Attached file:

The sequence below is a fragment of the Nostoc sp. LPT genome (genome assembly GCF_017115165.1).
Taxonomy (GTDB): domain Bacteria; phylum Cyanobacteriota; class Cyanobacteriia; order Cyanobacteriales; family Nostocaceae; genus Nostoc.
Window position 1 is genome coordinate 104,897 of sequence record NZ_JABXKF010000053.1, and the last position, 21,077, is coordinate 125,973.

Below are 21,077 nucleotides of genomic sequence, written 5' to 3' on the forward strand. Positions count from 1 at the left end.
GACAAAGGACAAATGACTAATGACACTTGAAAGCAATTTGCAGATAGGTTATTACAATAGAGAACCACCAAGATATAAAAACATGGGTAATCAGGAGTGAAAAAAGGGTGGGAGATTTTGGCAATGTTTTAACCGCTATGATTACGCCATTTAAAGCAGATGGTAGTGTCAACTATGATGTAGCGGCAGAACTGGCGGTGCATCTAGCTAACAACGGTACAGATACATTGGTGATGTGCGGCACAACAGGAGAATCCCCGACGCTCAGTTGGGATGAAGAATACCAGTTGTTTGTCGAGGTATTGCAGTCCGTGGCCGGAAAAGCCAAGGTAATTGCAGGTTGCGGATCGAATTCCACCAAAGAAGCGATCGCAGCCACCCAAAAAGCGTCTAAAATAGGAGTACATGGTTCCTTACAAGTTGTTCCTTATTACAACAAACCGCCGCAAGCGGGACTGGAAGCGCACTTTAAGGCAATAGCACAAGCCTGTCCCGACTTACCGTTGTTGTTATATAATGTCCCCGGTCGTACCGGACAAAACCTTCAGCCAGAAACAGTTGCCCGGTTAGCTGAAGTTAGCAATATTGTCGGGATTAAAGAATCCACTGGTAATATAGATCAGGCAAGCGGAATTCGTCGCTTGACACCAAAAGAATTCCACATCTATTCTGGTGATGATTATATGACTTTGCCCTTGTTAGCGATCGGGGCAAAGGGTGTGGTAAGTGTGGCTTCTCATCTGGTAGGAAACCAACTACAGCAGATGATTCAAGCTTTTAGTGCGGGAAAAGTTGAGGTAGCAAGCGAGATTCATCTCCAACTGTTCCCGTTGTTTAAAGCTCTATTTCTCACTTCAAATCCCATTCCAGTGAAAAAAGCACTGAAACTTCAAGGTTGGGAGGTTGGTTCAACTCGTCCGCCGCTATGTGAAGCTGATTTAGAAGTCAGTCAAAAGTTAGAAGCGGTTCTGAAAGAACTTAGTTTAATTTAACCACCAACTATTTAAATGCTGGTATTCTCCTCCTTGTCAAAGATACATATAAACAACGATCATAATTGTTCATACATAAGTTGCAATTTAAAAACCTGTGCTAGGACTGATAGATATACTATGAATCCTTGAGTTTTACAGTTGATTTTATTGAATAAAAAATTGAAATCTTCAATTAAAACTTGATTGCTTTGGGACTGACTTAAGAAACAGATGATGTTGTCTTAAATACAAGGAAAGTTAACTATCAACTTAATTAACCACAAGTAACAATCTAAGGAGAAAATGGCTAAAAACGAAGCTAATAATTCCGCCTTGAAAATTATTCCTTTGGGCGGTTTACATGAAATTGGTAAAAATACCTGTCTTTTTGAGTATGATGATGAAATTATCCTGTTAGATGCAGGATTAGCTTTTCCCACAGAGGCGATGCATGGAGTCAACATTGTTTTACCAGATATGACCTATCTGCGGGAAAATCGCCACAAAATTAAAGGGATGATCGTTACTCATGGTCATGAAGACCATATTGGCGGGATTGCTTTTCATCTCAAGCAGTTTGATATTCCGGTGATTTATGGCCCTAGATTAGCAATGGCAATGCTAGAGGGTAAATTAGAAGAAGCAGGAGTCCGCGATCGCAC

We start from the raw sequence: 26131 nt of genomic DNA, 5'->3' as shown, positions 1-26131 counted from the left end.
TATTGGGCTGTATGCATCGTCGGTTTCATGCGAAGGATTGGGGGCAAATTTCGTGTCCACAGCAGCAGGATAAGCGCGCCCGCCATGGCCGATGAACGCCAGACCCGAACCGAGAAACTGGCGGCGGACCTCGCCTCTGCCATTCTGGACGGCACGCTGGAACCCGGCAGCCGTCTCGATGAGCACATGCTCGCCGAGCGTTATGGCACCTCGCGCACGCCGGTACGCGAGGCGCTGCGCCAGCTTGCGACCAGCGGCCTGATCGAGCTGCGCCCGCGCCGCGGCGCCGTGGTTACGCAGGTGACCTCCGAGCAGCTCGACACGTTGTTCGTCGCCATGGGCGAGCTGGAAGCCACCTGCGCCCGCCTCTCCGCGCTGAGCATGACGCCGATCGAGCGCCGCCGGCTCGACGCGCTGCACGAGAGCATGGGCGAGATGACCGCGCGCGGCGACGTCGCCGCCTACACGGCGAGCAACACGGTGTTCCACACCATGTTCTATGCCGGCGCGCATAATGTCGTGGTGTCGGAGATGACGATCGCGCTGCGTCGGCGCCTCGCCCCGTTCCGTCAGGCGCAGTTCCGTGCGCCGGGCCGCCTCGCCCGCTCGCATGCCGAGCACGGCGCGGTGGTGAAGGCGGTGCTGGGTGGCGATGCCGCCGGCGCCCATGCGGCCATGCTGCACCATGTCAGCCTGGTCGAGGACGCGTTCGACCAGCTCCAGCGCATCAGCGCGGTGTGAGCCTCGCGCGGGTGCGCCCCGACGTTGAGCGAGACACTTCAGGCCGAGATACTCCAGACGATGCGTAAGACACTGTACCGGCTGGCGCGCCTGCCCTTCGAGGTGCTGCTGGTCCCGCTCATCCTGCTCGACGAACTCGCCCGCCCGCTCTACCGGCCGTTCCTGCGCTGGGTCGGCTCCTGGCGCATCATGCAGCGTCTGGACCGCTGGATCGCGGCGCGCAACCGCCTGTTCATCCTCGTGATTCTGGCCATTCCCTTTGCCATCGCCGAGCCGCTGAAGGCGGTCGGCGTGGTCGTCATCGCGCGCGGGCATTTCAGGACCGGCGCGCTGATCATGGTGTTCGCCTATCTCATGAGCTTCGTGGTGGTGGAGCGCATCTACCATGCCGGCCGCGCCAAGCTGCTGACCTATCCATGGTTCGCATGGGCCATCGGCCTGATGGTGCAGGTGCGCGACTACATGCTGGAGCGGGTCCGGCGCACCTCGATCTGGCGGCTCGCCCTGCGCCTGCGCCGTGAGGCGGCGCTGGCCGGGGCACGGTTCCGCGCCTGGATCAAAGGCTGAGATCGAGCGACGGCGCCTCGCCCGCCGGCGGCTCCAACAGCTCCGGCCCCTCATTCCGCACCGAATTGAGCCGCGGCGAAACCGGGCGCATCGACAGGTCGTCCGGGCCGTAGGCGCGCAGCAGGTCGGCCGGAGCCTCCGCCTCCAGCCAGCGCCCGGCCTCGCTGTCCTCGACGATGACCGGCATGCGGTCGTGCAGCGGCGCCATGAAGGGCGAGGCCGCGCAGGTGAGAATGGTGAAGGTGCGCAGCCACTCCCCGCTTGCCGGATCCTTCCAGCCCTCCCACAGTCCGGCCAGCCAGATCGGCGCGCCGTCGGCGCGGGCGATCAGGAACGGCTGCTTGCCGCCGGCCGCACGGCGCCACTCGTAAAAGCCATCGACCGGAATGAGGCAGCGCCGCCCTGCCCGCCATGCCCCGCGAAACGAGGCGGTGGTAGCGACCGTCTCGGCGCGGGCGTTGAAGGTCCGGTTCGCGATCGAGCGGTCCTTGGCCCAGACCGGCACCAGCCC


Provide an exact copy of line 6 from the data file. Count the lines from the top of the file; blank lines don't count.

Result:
We start from the raw sequence: 26131 nt of genomic DNA, 5'->3' as shown, positions 1-26131 counted from the left end.